A New Look on Shiller's CAPE Ratio Wednesday, 20 March, 2019

Robert Shiller and Farouk Jivraj discuss a validity of methodology for Campbell &Shiller's CAPE ratio calculation, share their opinion on future returns of US equities and give few novel ideas for CAPE's usage for asset allocation and country and sector picking:

Authors: Jivraj, Shiller

Title: The Many Colours of CAPE

Link: https://papers.ssrn.com/sol3/papers.cfm?abstract_id=3258404

Abstract:

Campbell & Shiller's [1988] Cyclically-Adjusted Price to Earnings ratio (CAPE) has both its advocates and critics. Currently, the debate is on the validity of the high CAPE ratio for US stock markets in forecasting lower future returns, with CAPE currently at 31.21. We investigate the efficacy and validity of CAPE from several different perspectives. First, we run multiple-horizon predictability regressions for CAPE versus its peers and find that CAPE consistently displays economic and statistical significance far better than any of its peers. Second, we explore alternative constructions of CAPE based on other proxies for earnings motivated by the work of findings by Siegel [2016] using NIPA profits. We find that original CAPE is still best when comprehensively and fairly reviewing the other proxies, even for NIPA profits. Third, we assess how to practically use CAPE in both an asset allocation and relative valuation setting. We demonstrate a novel use of CAPE for asset allocation programmes as well as discuss relative valuation exercises for country, sector and single stock rotation.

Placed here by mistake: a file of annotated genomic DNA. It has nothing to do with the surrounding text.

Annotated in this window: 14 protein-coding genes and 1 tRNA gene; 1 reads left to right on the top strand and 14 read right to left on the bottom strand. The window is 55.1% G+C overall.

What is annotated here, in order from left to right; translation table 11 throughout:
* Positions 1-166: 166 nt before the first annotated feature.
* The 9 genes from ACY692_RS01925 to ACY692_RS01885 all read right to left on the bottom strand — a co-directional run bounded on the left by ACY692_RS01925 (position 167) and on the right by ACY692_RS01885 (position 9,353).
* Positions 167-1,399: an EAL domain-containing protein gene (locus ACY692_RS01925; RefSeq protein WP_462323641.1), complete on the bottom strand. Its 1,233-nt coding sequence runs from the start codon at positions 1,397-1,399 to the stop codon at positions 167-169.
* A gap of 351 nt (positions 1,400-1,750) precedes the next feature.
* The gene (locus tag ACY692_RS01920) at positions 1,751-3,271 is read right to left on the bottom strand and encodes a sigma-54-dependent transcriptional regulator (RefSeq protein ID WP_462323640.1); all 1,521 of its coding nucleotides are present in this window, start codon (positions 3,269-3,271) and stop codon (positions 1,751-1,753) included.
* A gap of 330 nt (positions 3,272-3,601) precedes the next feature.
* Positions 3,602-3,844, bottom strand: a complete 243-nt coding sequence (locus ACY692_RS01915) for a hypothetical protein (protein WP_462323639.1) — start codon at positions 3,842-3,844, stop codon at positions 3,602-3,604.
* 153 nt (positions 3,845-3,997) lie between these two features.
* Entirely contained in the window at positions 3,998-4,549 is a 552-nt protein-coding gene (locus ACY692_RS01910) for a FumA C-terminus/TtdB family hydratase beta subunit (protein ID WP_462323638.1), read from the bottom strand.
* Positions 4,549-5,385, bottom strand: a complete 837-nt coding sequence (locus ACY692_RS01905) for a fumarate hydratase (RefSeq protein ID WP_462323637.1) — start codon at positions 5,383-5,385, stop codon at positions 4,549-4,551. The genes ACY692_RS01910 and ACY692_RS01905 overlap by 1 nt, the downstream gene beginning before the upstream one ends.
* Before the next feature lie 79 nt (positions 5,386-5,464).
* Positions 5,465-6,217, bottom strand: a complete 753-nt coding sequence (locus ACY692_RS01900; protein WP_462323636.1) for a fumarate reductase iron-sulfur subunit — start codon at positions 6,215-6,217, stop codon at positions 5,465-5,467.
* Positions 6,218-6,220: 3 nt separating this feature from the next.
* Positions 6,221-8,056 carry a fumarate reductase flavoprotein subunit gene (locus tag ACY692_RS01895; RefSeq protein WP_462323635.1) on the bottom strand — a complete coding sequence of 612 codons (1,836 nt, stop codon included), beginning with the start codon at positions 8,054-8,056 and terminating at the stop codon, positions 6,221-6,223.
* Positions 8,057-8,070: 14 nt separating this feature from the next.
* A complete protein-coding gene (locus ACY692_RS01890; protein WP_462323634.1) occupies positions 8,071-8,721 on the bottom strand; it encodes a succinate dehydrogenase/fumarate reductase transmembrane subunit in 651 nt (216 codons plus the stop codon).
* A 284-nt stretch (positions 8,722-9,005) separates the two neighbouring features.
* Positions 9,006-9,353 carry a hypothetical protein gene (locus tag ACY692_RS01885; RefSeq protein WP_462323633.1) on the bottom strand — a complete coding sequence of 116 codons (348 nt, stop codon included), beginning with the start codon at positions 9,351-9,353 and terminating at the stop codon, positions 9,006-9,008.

Notable quotations from the academic research paper:

"Campbell & Shiller's Cyclically-Adjusted Price to Earnings ratio (CAPE), is a well known to characterize the strong relationship between an inflation adjusted earnings-to-price ratio and subsequent longterm returns. As a result, it has now become an often cited measure of equity market valuation. With such a status, the current value of CAPE, 31.12 (as in 10/2017), is causing concern amongst investors and spurring debate among academics - it is currently in 96th percentile compared to its own history since 1881. Thus, the question of whether the US stock market is overpriced, is being hotly contested and CAPE is at the centre of this debate.